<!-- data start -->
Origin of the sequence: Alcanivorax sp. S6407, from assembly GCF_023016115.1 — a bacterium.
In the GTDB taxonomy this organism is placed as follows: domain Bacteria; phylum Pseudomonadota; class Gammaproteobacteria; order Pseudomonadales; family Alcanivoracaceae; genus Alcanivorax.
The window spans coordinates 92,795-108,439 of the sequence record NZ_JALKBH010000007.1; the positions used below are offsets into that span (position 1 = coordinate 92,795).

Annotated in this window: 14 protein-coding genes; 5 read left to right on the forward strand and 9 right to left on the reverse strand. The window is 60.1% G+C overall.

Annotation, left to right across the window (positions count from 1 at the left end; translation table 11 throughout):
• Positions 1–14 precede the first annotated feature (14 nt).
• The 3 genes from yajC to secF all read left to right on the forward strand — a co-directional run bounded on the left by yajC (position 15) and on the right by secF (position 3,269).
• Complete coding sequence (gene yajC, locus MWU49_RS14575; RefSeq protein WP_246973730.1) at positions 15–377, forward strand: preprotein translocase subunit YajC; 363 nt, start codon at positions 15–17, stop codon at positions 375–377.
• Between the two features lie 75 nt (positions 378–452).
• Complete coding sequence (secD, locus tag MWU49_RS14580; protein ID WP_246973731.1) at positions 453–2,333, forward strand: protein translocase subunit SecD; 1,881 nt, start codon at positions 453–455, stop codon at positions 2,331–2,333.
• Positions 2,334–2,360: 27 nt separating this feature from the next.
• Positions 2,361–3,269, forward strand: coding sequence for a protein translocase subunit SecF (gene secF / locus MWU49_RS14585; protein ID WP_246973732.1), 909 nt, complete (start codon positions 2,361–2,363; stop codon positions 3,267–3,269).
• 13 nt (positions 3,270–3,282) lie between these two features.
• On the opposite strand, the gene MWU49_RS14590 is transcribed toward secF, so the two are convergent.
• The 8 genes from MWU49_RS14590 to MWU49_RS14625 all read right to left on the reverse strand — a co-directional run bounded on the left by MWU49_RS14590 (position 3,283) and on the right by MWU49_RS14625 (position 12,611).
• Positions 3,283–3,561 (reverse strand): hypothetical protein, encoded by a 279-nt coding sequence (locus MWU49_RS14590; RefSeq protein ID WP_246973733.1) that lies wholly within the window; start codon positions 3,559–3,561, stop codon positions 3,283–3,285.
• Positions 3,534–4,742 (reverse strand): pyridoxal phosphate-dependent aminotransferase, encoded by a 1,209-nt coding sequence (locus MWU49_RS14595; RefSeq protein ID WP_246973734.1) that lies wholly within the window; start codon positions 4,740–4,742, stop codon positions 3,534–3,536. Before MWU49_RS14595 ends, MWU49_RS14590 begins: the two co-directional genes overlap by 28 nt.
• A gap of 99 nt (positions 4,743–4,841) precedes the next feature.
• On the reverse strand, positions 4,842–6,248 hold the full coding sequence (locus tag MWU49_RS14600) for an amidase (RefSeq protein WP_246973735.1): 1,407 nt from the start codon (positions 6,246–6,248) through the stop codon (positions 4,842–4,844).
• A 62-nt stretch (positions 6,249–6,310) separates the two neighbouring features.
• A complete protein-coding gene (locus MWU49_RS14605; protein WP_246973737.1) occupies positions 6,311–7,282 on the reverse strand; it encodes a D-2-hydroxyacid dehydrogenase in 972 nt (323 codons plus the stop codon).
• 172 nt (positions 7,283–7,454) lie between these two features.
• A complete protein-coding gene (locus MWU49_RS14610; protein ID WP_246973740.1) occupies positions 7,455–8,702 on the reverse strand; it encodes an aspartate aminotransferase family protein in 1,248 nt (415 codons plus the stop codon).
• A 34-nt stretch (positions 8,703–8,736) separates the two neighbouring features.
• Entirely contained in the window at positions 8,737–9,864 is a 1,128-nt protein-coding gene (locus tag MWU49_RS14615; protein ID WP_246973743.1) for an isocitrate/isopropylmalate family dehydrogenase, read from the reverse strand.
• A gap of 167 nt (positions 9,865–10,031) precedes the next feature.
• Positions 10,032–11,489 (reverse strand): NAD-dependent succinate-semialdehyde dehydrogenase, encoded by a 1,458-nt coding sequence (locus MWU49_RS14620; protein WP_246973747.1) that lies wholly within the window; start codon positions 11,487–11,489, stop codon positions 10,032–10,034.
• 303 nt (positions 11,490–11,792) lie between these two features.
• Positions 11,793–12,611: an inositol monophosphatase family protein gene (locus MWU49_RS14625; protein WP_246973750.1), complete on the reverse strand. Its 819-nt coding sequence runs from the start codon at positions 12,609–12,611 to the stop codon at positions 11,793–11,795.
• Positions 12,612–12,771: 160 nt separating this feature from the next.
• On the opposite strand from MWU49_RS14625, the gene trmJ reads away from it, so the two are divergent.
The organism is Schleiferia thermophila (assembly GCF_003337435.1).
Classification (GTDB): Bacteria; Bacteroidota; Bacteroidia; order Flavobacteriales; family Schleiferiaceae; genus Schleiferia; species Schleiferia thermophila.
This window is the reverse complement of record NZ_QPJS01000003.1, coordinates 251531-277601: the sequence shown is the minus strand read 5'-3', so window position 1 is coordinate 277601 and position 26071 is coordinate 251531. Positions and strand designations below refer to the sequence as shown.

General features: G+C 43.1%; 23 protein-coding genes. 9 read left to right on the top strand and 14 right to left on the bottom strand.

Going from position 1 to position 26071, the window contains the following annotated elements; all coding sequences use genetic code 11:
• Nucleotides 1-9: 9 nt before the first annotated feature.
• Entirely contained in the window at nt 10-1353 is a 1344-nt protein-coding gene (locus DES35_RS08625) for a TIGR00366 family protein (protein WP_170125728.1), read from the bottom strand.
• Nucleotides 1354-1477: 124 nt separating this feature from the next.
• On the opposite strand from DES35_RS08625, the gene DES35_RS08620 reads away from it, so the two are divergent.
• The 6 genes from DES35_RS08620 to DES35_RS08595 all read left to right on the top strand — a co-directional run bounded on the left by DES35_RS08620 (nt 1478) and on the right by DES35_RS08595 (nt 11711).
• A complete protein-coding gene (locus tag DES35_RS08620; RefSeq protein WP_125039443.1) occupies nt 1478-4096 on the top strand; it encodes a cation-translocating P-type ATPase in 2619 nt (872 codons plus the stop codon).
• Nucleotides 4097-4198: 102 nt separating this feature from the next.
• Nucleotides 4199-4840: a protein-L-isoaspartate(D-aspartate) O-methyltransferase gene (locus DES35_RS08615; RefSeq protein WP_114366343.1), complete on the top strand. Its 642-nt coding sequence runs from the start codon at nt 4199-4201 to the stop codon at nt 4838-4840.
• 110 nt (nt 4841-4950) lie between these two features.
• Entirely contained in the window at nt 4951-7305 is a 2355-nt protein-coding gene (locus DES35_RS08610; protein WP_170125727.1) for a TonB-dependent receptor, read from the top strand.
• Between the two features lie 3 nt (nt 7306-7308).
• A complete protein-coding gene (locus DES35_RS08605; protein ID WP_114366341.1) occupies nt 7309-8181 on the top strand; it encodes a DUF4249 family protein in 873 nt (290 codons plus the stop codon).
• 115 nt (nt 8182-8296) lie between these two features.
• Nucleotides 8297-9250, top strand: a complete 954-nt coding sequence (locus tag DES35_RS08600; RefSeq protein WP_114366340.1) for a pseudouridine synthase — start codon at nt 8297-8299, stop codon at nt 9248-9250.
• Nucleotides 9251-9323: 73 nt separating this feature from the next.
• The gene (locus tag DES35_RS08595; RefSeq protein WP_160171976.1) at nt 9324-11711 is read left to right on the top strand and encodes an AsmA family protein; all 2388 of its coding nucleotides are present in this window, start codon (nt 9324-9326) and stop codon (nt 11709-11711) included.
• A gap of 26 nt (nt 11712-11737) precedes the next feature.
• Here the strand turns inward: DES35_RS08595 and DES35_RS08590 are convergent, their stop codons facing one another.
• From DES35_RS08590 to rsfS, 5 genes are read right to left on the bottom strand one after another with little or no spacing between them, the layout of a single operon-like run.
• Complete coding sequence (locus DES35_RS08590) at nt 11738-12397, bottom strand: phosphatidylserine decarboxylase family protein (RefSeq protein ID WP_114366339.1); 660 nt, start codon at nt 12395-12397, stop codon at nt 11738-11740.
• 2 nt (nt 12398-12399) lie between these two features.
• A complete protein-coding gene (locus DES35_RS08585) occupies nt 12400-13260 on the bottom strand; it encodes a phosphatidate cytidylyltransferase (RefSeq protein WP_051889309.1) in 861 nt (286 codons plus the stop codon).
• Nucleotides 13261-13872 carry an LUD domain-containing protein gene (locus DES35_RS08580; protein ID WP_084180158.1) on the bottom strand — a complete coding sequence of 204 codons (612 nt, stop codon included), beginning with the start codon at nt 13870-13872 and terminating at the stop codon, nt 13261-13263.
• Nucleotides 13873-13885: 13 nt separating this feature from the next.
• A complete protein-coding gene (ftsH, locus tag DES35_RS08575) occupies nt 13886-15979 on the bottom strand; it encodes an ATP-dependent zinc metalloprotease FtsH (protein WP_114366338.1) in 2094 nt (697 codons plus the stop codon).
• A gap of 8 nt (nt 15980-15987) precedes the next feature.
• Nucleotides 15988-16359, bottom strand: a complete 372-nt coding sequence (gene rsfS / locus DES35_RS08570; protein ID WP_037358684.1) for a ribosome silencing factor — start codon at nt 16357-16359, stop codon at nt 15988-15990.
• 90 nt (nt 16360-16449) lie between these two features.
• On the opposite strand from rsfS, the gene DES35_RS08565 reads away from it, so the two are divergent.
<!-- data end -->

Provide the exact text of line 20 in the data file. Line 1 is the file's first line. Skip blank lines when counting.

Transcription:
• A 62-nt stretch (positions 6,249–6,310) separates the two neighbouring features.